Why are investors taking more interest in ESG risks in the supply chains of manufacturing companies? 

SI: ESG supply-chain risks are starting to garner increased attention from investors, as they are now seen to materially affect a company’s financial outcomes. There are many examples where damage to a company’s reputation due to supply-chain incidents has affected the company’s long-term success. A well thought-out ESG gameplan can alleviate these risks.

We continue to promote and enhance ESG standards amongst stakeholders, including in our supply chains, with the hope that this mirrors the industry’s shift in response to evolving investor expectations. Our aim is to reach a net-zero carbon footprint by 2050.

What are the challenges in managing ESG standards in supply chains in the APAC region?

Yew Meng Lim

Yew Meng Lim: There are several key challenges. One of the most important is around transparency. The complexity of supply chains means it’s difficult to fully appreciate the risks, and it’s difficult to monitor and benchmark ESG standards. Geographical distance, cultural diversity and language barriers further complicate this process.

Part of the problem is that many APAC countries have prioritised developing their economies, rather than enforcing strong standards in supply chains. Negative environmental and social impacts around industrial supply chains have often been downplayed. Meanwhile, smaller firms in particular lack awareness and understanding of ESG issues.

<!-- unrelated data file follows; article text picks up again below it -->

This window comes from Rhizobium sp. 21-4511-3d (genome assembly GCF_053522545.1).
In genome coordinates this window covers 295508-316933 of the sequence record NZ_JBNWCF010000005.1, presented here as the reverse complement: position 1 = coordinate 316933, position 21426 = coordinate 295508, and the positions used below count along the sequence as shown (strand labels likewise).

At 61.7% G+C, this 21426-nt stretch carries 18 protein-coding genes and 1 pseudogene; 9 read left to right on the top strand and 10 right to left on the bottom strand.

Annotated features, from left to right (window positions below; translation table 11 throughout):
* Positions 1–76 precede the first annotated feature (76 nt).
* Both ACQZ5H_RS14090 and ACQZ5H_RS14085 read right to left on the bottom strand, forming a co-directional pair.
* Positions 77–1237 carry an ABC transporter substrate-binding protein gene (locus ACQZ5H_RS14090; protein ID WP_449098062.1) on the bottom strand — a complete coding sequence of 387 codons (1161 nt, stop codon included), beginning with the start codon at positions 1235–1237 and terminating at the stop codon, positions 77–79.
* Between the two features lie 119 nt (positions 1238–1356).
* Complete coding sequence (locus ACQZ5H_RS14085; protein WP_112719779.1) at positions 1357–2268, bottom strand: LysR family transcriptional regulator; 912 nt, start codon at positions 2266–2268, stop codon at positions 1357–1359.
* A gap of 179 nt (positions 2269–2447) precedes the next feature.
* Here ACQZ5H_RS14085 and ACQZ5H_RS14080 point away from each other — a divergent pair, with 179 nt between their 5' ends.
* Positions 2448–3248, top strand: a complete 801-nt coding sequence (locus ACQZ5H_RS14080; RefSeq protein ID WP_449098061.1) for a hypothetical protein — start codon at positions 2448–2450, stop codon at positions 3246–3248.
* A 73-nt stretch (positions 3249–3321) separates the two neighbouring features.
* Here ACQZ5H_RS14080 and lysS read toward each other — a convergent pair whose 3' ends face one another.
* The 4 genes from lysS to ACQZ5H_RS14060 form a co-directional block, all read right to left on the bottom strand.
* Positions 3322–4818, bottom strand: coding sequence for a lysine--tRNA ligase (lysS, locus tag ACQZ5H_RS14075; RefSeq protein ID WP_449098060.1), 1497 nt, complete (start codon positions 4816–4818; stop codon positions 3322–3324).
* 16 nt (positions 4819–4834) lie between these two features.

Added to this, we should keep in mind that regulations are fragmented across the region. Because ESG regulations vary so much, there is a lack of consistent standards. The diversity in approaches to regulation creates challenges in maintaining uniform compliance across supply chains.

Finally, we mustn’t forget that climate change is itself a risk to supply chains. The APAC region’s vulnerability to more frequent and intense periods of severe weather introduce additional risks to supply chains, affecting their stability and sustainability.

How do you attempt to address these risks?

YML: The first step is to try and enhance visibility. We do this in our own supply chains by employing rigorous vetting processes and establishing clear ESG compliance requirements for our suppliers. To help with this, we’ve adopted a data-centric approach, leveraging the advancements in digital tools to enhance our supply-chain ESG risk management.